If Mayor Foxx doesnt want to be seen as a shill for Duke Energy, he needs to get his facts straight. Foxx was in D.C. yesterday, along with some other mayors, to promote President Obamas energy policy. At one point, a reporter asked Foxx about Duke Energy, and the mayor delivered a very good facsimile of the current Duke green spiel.
Duke Energy, said Foxx, has been "outspoken" about the importance of using renewable domestic energy sources like wind and solar power. That part of Foxxs reply was true: Duke has indeed been outspoken about wind and solar, no matter how piddling their steps toward those energy sources have been. The problem is with Foxxs follow-up about Duke: "And they're vigorously working to incorporate those types of sources in what they use to generate energy." Sorry, Mr. Mayor, but No. No, theyre not. Being outspoken is one thing, but follow-through is what counts, and thats where Duke Energys green image falls apart.
As we reported in last weeks column, The Wizard of Green, Duke Energy execs, including honcho Jim Rogers, recently let the cat out of the bag when they testified before the N.C. Utilities Commission. Duke revealed that it plans to build more than 7,000 megawatts in new nuclear, coal and gas generation by 2030, but only plans 56 megawatts of solar, and practically no new wind power. Rogers went so far as to say twice that "North Carolina doesn't have any wind [energy potential]," despite authoritative studies showing that N.C. leads the East Coast in wind power capacity. (Duke Energy has spent $1.7 billion buying existing wind farms, primarily in western states with competitive power markets.)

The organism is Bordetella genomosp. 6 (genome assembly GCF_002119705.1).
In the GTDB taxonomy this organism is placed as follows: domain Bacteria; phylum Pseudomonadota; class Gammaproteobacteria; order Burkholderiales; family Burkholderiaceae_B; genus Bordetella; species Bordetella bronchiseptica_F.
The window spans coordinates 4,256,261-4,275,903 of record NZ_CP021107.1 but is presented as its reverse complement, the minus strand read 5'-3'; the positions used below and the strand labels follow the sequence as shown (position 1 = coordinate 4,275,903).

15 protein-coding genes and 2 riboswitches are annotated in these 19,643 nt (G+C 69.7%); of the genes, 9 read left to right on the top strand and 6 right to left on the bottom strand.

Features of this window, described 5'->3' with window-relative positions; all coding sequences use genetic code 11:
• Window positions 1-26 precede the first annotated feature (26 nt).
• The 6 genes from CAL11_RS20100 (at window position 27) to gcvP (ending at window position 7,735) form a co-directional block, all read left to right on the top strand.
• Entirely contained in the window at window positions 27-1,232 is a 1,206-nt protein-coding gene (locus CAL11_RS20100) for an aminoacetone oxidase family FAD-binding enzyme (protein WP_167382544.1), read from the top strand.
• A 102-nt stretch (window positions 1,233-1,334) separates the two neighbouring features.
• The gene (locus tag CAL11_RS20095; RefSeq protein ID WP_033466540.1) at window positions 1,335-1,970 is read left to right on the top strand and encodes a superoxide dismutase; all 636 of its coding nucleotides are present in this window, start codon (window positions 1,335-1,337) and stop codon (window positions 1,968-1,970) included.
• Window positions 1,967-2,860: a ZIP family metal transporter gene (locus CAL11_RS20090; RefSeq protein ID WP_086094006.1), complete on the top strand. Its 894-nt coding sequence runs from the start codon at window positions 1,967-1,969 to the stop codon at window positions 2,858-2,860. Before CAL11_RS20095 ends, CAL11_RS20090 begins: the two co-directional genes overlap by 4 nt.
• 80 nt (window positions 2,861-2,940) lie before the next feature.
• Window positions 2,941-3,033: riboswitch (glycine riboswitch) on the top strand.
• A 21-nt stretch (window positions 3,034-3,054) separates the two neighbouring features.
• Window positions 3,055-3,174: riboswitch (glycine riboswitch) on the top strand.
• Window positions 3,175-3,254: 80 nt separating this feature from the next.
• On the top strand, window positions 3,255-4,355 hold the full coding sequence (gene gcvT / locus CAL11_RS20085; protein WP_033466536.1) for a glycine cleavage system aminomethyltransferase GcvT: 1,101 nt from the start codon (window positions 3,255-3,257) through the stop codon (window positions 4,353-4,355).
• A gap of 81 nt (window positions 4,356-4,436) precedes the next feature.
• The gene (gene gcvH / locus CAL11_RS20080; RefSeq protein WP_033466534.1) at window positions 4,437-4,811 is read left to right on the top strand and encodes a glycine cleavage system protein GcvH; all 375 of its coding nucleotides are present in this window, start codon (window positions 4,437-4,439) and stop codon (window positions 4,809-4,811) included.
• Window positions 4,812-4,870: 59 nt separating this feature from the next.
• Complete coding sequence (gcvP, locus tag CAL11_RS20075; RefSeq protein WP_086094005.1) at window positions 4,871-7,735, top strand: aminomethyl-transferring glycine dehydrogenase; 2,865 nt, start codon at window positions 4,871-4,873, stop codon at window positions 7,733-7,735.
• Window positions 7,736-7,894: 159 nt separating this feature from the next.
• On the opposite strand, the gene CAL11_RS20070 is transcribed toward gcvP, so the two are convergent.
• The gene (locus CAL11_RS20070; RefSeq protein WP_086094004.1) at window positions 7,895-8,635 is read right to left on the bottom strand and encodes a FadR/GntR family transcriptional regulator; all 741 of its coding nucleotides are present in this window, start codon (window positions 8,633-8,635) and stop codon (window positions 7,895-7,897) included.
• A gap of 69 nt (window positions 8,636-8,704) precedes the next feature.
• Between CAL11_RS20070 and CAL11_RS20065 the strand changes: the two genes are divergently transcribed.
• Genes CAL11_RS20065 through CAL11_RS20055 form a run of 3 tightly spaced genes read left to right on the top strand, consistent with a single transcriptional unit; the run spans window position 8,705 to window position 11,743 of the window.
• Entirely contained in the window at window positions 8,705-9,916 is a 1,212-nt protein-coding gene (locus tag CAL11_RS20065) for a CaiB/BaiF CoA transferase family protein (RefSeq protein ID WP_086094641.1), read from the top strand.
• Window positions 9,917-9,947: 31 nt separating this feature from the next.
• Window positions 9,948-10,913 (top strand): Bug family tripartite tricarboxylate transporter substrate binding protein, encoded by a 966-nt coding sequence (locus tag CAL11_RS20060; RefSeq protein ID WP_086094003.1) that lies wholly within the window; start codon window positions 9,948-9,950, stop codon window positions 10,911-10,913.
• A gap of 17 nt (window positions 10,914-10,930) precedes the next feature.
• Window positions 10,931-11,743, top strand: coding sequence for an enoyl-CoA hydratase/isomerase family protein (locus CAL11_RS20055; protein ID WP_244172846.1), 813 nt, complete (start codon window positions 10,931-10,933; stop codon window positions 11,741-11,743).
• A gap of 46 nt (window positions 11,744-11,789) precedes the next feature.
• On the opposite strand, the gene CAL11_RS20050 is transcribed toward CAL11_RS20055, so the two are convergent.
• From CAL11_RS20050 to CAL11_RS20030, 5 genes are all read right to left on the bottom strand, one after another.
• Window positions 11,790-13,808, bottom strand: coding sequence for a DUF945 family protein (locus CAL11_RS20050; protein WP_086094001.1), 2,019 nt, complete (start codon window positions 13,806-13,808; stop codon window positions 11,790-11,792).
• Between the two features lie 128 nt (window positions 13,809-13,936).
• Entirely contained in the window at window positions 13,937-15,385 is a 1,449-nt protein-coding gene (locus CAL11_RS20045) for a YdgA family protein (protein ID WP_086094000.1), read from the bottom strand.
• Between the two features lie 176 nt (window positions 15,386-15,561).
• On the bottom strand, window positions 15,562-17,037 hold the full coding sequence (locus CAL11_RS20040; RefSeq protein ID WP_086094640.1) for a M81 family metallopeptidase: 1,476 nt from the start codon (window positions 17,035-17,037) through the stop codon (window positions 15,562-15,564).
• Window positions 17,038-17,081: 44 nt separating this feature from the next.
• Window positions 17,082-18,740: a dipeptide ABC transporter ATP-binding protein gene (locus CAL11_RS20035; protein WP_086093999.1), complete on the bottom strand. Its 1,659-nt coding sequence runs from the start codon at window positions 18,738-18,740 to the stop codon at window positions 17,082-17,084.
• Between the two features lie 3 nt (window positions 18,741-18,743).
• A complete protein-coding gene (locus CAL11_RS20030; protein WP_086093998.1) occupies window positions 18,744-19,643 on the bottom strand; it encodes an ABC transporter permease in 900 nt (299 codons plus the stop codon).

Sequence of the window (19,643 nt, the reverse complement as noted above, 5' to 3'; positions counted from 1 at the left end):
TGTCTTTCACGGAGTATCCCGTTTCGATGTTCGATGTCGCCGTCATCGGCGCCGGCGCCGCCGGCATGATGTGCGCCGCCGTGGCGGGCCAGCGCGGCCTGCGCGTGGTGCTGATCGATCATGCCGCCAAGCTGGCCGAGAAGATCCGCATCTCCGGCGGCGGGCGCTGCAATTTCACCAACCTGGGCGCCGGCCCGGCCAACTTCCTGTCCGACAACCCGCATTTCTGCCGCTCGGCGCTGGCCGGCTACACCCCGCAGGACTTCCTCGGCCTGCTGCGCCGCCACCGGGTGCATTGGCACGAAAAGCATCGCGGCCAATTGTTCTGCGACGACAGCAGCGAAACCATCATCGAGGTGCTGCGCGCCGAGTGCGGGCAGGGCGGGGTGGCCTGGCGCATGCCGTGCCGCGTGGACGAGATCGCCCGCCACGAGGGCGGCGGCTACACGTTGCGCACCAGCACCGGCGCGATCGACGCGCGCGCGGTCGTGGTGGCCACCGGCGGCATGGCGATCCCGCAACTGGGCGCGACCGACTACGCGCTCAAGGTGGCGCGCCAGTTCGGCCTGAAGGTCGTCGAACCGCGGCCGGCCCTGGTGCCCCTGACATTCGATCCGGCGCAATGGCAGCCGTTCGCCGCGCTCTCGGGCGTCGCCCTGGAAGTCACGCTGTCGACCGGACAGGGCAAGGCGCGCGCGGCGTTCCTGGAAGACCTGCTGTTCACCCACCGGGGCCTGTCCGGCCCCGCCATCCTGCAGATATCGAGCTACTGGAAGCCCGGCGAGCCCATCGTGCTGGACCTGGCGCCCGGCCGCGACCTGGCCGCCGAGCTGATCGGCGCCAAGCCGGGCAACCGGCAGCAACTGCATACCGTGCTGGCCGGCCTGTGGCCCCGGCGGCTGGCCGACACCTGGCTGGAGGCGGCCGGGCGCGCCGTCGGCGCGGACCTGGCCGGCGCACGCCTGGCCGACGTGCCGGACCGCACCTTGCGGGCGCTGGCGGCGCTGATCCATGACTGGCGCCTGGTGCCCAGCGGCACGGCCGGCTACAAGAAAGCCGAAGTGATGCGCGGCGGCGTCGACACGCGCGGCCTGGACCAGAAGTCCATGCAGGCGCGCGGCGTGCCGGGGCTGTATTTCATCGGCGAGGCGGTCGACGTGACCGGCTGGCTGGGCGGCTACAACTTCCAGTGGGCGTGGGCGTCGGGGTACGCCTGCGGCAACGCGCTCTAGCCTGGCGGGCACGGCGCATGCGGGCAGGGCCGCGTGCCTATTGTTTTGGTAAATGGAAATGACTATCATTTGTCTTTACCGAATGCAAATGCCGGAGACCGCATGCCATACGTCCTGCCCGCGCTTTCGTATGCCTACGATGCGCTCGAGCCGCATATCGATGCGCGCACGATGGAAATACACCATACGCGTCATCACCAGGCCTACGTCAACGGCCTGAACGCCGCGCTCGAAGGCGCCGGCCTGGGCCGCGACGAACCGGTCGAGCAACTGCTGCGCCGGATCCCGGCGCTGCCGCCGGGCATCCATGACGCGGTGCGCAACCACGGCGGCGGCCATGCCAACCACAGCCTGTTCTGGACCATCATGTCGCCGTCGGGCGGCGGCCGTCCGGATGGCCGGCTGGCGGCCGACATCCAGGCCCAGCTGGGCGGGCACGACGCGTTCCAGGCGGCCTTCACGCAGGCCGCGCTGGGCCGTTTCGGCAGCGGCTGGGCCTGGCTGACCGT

So, no, Mayor Foxx. Duke Energy is not vigorously working to incorporate green energy alternatives, unless by vigorously working you mean hardly working. What it actually does is to be outspoken about how great wind and solar are, and then turn around and wink to its friends in the nuclear power industry. Mr. Mayor, if you need to be buds with Rogers and Duke Energy, I understand thats the reality of running a corporate-heavy city. But for crying out loud, dont lie for them. What are you now Pat McCrory?